Earth Observation (Research and Operational) Infrastructure

Building on the EO research infrastructure seminar we held in Canberra in May, and thanks to further impacts of our 10 year Australian EO Community Plan with support from other NCRIS facilities and lead agencies (Geoscience Australia, Bureau of Meteorology, CSIRO), Earth Observation in Australia (Terrestrial, Atmospheric, Marine and solid Earth) across research and operational areas is at a turning point towards establishing a significantly expanded set of national capabilities.

Thanks to everyone who helped us develop a submission outlining Australia’s current EO research infrastructure and steps for how we could build this to more effective system as part of the National Research Infrastructure Roadmap and Investment Planning processes, 2017-2027. The attached PDF summarises the process and the information we have provided to the department running this process. We hope to hear outcomes from this in November this year.

The task we addressed in relation to the research infrastructure component of this process was:

To support consideration of the 2016 National Research Infrastructure Roadmap, in the 2017-18 budget, the Commonwealth Department of Education and Training is developing a Research Infrastructure Investment Plan.  The Plan will be informed by:  (1) the 2016 Roadmap; (2) an inventory of existing national research infrastructure; and (3) information on existing and future requirements from existing NRI facilities and where no facility exists, from independent experts. We have been asked to address items (2) and (3) for the “Earth Observation” priority, within the “Earth and Environmental Systems” focus area.

This process adopts the definition of Earth Observation a used in the Australian Earth Observation Community Plan – 2026 and by the Australian Earth Observation Community Coordination group: “Earth Observation — the suite of activities used to gather data about the earth from satellites, aircraft, remotely piloted systems, and other platforms.”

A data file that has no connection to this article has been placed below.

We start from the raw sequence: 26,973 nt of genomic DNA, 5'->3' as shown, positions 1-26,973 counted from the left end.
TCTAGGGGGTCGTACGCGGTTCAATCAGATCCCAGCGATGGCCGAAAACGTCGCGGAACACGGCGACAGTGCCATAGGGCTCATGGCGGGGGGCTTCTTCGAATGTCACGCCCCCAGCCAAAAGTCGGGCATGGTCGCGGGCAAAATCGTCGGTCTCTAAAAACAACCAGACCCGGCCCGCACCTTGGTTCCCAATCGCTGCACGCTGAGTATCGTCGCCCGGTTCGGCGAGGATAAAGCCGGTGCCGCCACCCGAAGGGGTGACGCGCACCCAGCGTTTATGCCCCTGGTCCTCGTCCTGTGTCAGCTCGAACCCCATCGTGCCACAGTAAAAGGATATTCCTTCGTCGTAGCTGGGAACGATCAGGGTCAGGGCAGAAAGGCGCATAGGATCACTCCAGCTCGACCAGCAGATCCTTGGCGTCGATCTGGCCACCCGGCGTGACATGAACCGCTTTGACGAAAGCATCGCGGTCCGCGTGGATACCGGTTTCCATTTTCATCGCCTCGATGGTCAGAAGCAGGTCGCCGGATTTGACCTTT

The two elements we were instructed to address are:

  • Enhanced capability in remotely sensed data infrastructure, including sensor and sensor networks, and calibration sites across Australia.
  • Enhanced capability to provide a wide range of new and innovative remotely sensed products and high quality field data to the research community, business, government and industry in real time.

A submission was provided to the Department of Education and Training and the basic details are outlined in the attached PDF.

A major part of this exercise was an inventory of EO research infrastructure and infrastructure used for research, the figures in this were very interesting with just over $150 million in initial major pa capital investment over the past 10 years.  We have tried to complete this as best we can, but acknowledge we may have missed items, apologies if we have. This is a first pass and when we do go forward with this, our first exercise will be to revisit the inventory and make sure it is complete.

We have placed a value  of approximately $15-25 million a year over 10 years to build this initial infrastructure up to specifically address the following  two priorities in the National Research Infrastructure Plan:

  • Enhanced capability in remotely sensed data infrastructure, including sensor and sensor networks, and calibration sites across Australia.
  • Enhanced capability to provide a wide range of new and innovative remotely sensed products and high quality field data to the research community, business, government and industry in real time.

Please note this is not a direct request for funds, nor have decisions been made about what will be funded and where the money may go. Nothing has been formally allocated to this. Once the government has finalised the National Research Infrastructure investment Plan we may have an opportunity to do this, and will engage the community again.

Thanks again for all of your help !

Stuart Phinn on behalf of the Submission team:  Alex Held (CSIRO), Jonathan Ross (Geoscience Australia), Cindy Ong (CSIRO), Tim Malthus (CSIRO), Edward King (CSIRO), Lyndon Llewellyn (AIMS), Karen Joyce (JCU), Agnes Lane (Bureau of Meteorology).